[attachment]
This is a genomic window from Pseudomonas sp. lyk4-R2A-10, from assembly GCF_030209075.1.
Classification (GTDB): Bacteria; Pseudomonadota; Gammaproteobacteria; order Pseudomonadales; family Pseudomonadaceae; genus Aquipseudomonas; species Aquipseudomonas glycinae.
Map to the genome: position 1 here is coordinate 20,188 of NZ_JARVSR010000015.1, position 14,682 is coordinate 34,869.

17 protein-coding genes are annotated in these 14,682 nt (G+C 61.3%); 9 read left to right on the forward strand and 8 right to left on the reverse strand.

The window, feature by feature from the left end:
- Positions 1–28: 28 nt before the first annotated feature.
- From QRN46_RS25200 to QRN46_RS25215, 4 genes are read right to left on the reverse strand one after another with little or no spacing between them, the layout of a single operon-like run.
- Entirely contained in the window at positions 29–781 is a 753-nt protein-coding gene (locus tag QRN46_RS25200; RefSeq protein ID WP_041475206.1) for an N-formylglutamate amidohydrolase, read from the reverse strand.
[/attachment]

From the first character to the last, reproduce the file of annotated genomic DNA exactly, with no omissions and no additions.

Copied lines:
This is a genomic window from Pseudomonas sp. lyk4-R2A-10, from assembly GCF_030209075.1.
Classification (GTDB): Bacteria; Pseudomonadota; Gammaproteobacteria; order Pseudomonadales; family Pseudomonadaceae; genus Aquipseudomonas; species Aquipseudomonas glycinae.
Map to the genome: position 1 here is coordinate 20,188 of NZ_JARVSR010000015.1, position 14,682 is coordinate 34,869.

17 protein-coding genes are annotated in these 14,682 nt (G+C 61.3%); 9 read left to right on the forward strand and 8 right to left on the reverse strand.

The window, feature by feature from the left end:
- Positions 1–28: 28 nt before the first annotated feature.
- From QRN46_RS25200 to QRN46_RS25215, 4 genes are read right to left on the reverse strand one after another with little or no spacing between them, the layout of a single operon-like run.
- Entirely contained in the window at positions 29–781 is a 753-nt protein-coding gene (locus tag QRN46_RS25200; RefSeq protein ID WP_041475206.1) for an N-formylglutamate amidohydrolase, read from the reverse strand.